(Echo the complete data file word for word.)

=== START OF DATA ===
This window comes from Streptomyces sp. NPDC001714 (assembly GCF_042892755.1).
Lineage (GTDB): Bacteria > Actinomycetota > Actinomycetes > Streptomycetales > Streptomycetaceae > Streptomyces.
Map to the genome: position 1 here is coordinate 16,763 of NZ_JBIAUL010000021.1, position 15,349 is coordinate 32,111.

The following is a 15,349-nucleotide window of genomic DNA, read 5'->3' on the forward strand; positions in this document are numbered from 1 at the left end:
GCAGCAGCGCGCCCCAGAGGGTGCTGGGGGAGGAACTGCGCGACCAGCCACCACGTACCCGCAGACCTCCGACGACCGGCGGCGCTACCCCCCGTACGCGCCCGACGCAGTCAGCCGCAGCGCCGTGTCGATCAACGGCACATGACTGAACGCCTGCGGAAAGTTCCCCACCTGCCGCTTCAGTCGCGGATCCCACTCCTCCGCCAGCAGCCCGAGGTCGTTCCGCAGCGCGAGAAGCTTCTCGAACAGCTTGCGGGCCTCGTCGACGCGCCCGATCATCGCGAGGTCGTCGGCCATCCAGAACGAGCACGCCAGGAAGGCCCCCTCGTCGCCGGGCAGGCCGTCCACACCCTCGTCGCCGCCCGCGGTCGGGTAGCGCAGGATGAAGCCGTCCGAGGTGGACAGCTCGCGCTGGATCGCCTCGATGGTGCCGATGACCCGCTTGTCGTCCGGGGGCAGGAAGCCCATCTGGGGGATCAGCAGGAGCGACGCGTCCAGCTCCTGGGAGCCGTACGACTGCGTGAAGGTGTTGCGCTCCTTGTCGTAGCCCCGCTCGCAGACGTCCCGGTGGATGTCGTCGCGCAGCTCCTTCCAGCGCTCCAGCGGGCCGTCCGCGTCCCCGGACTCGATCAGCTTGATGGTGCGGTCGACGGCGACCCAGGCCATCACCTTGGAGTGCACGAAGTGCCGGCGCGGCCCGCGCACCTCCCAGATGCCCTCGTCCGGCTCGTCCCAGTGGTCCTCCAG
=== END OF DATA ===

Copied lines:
This window comes from Streptomyces sp. NPDC001714 (assembly GCF_042892755.1).
Lineage (GTDB): Bacteria > Actinomycetota > Actinomycetes > Streptomycetales > Streptomycetaceae > Streptomyces.
Map to the genome: position 1 here is coordinate 16,763 of NZ_JBIAUL010000021.1, position 15,349 is coordinate 32,111.

The following is a 15,349-nucleotide window of genomic DNA, read 5'->3' on the forward strand; positions in this document are numbered from 1 at the left end:
GCAGCAGCGCGCCCCAGAGGGTGCTGGGGGAGGAACTGCGCGACCAGCCACCACGTACCCGCAGACCTCCGACGACCGGCGGCGCTACCCCCCGTACGCGCCCGACGCAGTCAGCCGCAGCGCCGTGTCGATCAACGGCACATGACTGAACGCCTGCGGAAAGTTCCCCACCTGCCGCTTCAGTCGCGGATCCCACTCCTCCGCCAGCAGCCCGAGGTCGTTCCGCAGCGCGAGAAGCTTCTCGAACAGCTTGCGGGCCTCGTCGACGCGCCCGATCATCGCGAGGTCGTCGGCCATCCAGAACGAGCACGCCAGGAAGGCCCCCTCGTCGCCGGGCAGGCCGTCCACACCCTCGTCGCCGCCCGCGGTCGGGTAGCGCAGGATGAAGCCGTCCGAGGTGGACAGCTCGCGCTGGATCGCCTCGATGGTGCCGATGACCCGCTTGTCGTCCGGGGGCAGGAAGCCCATCTGGGGGATCAGCAGGAGCGACGCGTCCAGCTCCTGGGAGCCGTACGACTGCGTGAAGGTGTTGCGCTCCTTGTCGTAGCCCCGCTCGCAGACGTCCCGGTGGATGTCGTCGCGCAGCTCCTTCCAGCGCTCCAGCGGGCCGTCCGCGTCCCCGGACTCGATCAGCTTGATGGTGCGGTCGACGGCGACCCAGGCCATCACCTTGGAGTGCACGAAGTGCCGGCGCGGCCCGCGCACCTCCCAGATGCCCTCGTCCGGCTCGTCCCAGTGGTCCTCCAG